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Antibody and Other Immune-Based Therapies for Myeloma

  • Nikhil C. Munshi
  • Yu-Tzu Tai
Part of the Contemporary Hematology book series (CH)

Introduction

Antibodies against tumor-associated markers are increasingly recognized as important biological agents for the detection and treatment of cancer.1 After almost three decades of studies and advancement in production methods, monoclonal antibodies (mAbs) are now established as an important therapeutic modality in various malignancies. Since the first approval of rituximab targeting CD20 by the US Food and Drug Administration (US FDA) for the treatment of B-cell non-Hodgkin's lymphoma (NHL) in 1997, at least one anticancer mAb has been approved each year.2However, because of the heterogenicity in myeloma with a wide variety of genetic aberrations, the complexity of bone marrow (BM) microenvironment influences, and the lack of universal multiple myeloma (MM) markers specifically expressed on malignant MM cells, there is still no mAb-based therapy approved for treatment of MM. By 2000, there were relatively few surface antigens on the plasma cells (PCs) suitable for...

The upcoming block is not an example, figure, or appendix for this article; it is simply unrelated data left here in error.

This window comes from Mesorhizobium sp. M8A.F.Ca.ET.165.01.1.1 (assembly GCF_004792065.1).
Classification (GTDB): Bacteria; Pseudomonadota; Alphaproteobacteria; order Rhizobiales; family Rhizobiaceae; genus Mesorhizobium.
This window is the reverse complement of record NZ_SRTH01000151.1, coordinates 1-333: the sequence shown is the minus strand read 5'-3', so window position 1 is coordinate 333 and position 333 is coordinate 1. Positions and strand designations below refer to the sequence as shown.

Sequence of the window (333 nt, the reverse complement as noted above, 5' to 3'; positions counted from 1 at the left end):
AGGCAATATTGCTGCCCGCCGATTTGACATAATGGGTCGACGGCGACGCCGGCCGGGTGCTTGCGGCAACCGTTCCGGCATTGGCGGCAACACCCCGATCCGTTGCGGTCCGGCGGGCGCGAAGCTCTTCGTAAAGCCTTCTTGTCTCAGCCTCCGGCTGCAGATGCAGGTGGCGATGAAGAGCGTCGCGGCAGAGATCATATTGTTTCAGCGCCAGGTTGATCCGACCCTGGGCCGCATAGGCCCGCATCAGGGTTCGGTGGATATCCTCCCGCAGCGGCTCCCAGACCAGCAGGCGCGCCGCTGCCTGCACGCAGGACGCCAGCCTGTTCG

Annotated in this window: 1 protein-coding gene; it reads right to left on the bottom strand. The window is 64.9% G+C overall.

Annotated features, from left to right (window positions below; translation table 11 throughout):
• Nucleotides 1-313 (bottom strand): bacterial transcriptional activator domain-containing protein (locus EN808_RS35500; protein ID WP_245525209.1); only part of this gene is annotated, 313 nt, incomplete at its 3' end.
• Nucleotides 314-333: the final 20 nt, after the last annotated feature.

Keywords

Natural Killer Cell Multiple Myeloma Maximum Tolerate Dose Myeloma Cell Bone Marrow Microenvironment 
These keywords were added by machine and not by the authors. This process is experimental and the keywords may be updated as the learning algorithm improves.

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Copyright information

© Springer Science+Business Media, LLC 2008

Authors and Affiliations

  • Nikhil C. Munshi
    • 1
  • Yu-Tzu Tai
  1. 1.Dana-Farber Cancer InstituteBostonUSA

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